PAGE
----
[2] “China’s Xi Jinping Postpones State Visit to Japan Due to Coronavirus,” Japan Times, March 5, 2020, https://www.japantimes.co.jp/news/2020/03/05/national/chinas-xi-jinping-postpones-japan-visit-covid-19/#.Xs_xi55Kgb0; and He Zijia, “A Friend of a Friend: How Better China-Japan Relations Benefit the United States,” Center for Strategic and International Studies, New Perspectives in Foreign Policy, no. 17, April 2019, https://www.csis.org/friend-friend-how-better- china-japan-relations-benefit-united-states.

[3] Michael Lipin, “Nationalism Fuels Japan-China Island Dispute,” Voice of America, August 22, 2012, https://www.voanews.com/east-asia-pacific/nationalism-fuels-japan-china-island-dispute.

[4] Ibid.; and Sheila A. Smith, “The History Behind China and Japan’s Anger over a Few Empty Islands,” Atlantic, September 22, 2012, https://www.theatlantic.com/international/archive/2012/09/the-history-behind-china-and-japans-anger-over-a-few-empty-islands/262702.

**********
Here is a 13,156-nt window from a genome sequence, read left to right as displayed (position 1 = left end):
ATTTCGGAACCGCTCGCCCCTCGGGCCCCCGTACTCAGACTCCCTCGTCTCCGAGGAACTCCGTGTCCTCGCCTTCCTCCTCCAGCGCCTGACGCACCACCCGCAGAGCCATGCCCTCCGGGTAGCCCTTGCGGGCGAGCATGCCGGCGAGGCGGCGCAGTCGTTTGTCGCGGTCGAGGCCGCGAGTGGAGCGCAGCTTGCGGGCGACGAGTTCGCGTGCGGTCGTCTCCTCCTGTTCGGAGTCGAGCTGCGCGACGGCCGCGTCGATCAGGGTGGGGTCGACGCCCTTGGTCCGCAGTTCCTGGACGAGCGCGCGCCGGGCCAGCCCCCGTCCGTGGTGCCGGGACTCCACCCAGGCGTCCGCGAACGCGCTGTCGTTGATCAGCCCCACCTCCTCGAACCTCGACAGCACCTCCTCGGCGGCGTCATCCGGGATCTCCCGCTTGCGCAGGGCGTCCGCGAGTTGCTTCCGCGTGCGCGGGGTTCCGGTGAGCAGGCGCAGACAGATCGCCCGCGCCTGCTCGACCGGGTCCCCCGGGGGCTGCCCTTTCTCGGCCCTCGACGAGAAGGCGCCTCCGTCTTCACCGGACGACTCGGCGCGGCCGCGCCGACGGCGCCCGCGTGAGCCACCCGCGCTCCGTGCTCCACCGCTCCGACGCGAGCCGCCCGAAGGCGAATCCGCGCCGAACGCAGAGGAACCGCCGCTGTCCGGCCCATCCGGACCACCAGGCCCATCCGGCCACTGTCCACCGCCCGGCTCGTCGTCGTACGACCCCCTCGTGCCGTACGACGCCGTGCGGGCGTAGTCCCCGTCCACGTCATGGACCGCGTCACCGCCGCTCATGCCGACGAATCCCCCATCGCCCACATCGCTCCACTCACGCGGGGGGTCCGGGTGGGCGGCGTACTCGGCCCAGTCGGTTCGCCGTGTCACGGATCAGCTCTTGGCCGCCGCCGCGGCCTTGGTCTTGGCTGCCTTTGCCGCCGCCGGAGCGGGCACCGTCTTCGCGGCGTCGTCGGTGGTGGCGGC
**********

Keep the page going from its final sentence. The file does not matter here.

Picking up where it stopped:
[5] “U.S.-Japan Coordination and the Challenges Posed by China’s Maritime Activities in the East China Sea,” National Bureau of Asian Research, Workshop, February 19, 2020.

[6] United Nations, “United Nations Convention on the Law of the Sea,” Part 5, https://www.un.org/depts/los/convention_agreements/texts/unclos/part5.htm.

[7] U.S. Energy Information Association, “East China Sea,” September 17, 2014, https://www.eia.gov/international/analysis/regions-of-interest/East_China_Sea.

[8] Cary Huang, “Diaoyu Islands Dispute about Resources Not Land” South China Morning Post, December 4, 2012, https://www.scmp.com/news/china/article/1096774/diaoyu-islands-dispute- about-resources-not-land.